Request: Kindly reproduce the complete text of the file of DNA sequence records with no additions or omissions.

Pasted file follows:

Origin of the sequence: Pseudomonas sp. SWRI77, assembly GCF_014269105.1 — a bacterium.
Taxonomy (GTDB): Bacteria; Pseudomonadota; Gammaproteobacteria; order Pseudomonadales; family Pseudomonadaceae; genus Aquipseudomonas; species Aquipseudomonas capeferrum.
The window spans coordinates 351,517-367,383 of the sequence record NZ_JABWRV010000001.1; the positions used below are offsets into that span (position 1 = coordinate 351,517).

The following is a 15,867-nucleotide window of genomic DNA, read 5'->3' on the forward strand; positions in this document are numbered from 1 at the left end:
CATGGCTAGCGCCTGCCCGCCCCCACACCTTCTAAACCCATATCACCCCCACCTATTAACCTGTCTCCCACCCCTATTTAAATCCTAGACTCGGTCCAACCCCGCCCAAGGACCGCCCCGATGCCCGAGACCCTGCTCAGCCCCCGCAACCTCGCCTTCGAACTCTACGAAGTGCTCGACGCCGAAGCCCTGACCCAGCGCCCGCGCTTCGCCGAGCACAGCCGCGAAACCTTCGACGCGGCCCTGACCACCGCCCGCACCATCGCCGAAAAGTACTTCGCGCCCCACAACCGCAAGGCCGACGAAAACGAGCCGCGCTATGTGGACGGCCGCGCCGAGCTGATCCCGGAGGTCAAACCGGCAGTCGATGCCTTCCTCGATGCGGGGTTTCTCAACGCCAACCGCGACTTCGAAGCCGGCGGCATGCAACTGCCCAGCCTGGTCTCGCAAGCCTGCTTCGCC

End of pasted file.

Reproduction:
Origin of the sequence: Pseudomonas sp. SWRI77, assembly GCF_014269105.1 — a bacterium.
Taxonomy (GTDB): Bacteria; Pseudomonadota; Gammaproteobacteria; order Pseudomonadales; family Pseudomonadaceae; genus Aquipseudomonas; species Aquipseudomonas capeferrum.
The window spans coordinates 351,517-367,383 of the sequence record NZ_JABWRV010000001.1; the positions used below are offsets into that span (position 1 = coordinate 351,517).

The following is a 15,867-nucleotide window of genomic DNA, read 5'->3' on the forward strand; positions in this document are numbered from 1 at the left end:
CATGGCTAGCGCCTGCCCGCCCCCACACCTTCTAAACCCATATCACCCCCACCTATTAACCTGTCTCCCACCCCTATTTAAATCCTAGACTCGGTCCAACCCCGCCCAAGGACCGCCCCGATGCCCGAGACCCTGCTCAGCCCCCGCAACCTCGCCTTCGAACTCTACGAAGTGCTCGACGCCGAAGCCCTGACCCAGCGCCCGCGCTTCGCCGAGCACAGCCGCGAAACCTTCGACGCGGCCCTGACCACCGCCCGCACCATCGCCGAAAAGTACTTCGCGCCCCACAACCGCAAGGCCGACGAAAACGAGCCGCGCTATGTGGACGGCCGCGCCGAGCTGATCCCGGAGGTCAAACCGGCAGTCGATGCCTTCCTCGATGCGGGGTTTCTCAACGCCAACCGCGACTTCGAAGCCGGCGGCATGCAACTGCCCAGCCTGGTCTCGCAAGCCTGCTTCGCC